MICROSOFT HAS made another step towards streamlining its operating system development cycle with the announcement that Windows Server 2016 is to move to a twice-yearly update cycle.
The announcement is the next logical step after the company confirmed it would be moving to the same strategy for Windows 10, with updates in the Spring and Autumn, and the Office productivity suite which is also going twice-yearly.
The move will serve both to give a cohesive predictable sense to Windows Updates going forward and will allow sysadmins and consumers alike to prepare for the changes ahead (though as of yet, it's estimated that less than a quarter of Windows 10 users have received the Creators Update, released in April).
However, it will also serve to drive adoption of services. Enterprise rollout is now small task, and a huge change to a new edition every few years has been one of the catalysts that has led to out of date software still being installed on thousands of PCs - including those used by the NHS and Met Police as well as London Councils.
By switching to a more silent and regular pattern, adoption is more likely, and while there are still issues surrounding the freedom of sysadmins over what they do and don't want to be installed on their networks, Microsoft will always argue the payoff is in the ability to stay up to date, and more importantly secure with the minimum of disruption.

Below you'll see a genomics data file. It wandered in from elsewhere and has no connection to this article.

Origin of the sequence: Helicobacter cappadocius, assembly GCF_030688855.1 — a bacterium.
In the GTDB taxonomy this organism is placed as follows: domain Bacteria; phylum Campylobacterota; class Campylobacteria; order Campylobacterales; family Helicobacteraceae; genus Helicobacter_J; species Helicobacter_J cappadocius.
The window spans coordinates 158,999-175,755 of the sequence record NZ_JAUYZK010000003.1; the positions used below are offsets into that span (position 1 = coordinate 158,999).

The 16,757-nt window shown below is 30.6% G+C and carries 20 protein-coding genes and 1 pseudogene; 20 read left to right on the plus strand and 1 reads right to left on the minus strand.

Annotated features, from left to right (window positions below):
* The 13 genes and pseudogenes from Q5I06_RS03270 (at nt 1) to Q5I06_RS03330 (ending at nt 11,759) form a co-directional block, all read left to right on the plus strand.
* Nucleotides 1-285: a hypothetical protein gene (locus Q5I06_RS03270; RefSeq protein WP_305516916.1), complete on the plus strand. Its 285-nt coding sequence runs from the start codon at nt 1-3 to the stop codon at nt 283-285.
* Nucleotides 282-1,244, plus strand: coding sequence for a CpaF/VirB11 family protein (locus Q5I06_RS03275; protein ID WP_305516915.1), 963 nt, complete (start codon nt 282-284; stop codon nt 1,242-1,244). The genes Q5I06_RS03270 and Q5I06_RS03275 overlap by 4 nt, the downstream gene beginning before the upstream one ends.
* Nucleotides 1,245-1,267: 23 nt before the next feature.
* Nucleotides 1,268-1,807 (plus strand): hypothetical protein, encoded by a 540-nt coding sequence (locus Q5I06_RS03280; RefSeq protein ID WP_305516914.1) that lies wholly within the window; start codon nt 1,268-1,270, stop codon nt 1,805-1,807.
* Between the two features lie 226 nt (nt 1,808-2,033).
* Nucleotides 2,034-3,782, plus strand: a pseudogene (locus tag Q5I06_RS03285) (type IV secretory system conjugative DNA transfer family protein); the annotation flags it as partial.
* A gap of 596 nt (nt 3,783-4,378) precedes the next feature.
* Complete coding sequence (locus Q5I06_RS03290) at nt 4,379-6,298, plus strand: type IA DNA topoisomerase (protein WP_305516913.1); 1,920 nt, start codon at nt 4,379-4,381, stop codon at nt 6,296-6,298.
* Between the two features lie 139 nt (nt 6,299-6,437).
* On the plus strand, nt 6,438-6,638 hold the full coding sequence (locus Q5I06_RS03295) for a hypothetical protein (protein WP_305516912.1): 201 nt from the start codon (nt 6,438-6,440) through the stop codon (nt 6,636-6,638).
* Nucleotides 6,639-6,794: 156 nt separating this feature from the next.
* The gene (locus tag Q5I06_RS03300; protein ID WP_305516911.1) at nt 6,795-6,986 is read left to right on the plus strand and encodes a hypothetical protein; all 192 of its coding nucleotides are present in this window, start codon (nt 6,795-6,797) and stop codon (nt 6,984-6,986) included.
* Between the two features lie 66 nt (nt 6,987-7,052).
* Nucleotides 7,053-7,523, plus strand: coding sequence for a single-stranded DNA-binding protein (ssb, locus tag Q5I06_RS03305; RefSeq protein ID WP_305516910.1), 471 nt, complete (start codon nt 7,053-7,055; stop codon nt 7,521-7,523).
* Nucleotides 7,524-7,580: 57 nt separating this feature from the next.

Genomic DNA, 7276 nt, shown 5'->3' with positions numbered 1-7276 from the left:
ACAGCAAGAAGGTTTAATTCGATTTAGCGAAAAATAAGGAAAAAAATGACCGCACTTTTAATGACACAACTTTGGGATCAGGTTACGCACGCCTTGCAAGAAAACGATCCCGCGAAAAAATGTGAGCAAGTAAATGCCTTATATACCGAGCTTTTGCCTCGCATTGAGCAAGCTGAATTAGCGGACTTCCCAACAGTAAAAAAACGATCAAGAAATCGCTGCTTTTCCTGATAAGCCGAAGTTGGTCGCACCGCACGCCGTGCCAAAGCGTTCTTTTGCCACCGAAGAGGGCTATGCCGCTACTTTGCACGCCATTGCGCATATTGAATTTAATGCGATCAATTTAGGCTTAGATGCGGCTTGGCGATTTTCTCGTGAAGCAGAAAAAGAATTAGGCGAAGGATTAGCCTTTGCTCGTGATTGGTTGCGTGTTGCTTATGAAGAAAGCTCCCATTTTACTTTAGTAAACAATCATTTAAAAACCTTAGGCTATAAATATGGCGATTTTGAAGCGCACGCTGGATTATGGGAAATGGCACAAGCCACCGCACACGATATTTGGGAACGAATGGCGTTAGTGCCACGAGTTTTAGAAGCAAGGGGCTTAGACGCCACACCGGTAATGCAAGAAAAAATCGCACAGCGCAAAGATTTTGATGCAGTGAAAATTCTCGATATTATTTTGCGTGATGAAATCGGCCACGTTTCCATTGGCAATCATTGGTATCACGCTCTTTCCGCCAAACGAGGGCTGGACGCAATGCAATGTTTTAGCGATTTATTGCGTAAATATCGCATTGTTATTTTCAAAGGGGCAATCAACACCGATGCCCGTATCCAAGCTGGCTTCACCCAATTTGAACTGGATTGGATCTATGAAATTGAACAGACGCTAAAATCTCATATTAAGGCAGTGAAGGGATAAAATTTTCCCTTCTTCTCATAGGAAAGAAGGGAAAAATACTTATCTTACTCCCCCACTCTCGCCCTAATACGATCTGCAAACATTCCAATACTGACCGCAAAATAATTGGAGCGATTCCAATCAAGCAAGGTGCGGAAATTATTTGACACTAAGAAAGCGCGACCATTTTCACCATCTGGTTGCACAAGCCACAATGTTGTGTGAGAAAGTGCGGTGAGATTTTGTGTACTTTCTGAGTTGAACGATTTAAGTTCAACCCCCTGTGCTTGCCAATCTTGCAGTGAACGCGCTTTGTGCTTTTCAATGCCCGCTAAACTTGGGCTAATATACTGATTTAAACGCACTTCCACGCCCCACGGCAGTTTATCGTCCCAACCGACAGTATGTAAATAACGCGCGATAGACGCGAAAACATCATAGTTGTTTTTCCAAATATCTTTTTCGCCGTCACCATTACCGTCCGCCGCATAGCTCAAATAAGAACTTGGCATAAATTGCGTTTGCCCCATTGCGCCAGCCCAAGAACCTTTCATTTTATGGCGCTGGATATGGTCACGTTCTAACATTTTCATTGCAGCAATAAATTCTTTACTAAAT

Not every server will receive this treatment. The Nano Server, with its non-GUI front end and tiny footprint, will get new releases every six months, supported for 18 months (known as the semi-annual branch). Bigger servers will get releases every six months but with a long-term stable release every two-three years - much as Ubuntu does now (this is called the Long Term Service Channel or LTSC, replacing the existing LTSB). The LTSC releases will have a footprint of 5-6 years, but of course, there will be "leanings" from Microsoft to allow it to handle the incremental stuff.
In truth, these changes aren't massive. What Microsoft has done is add an air of predictability to policies that were actually, for the most part, happening anyway, but the unification of years of disparate policies can only be a good thing for users. And of course for Microsoft. µ
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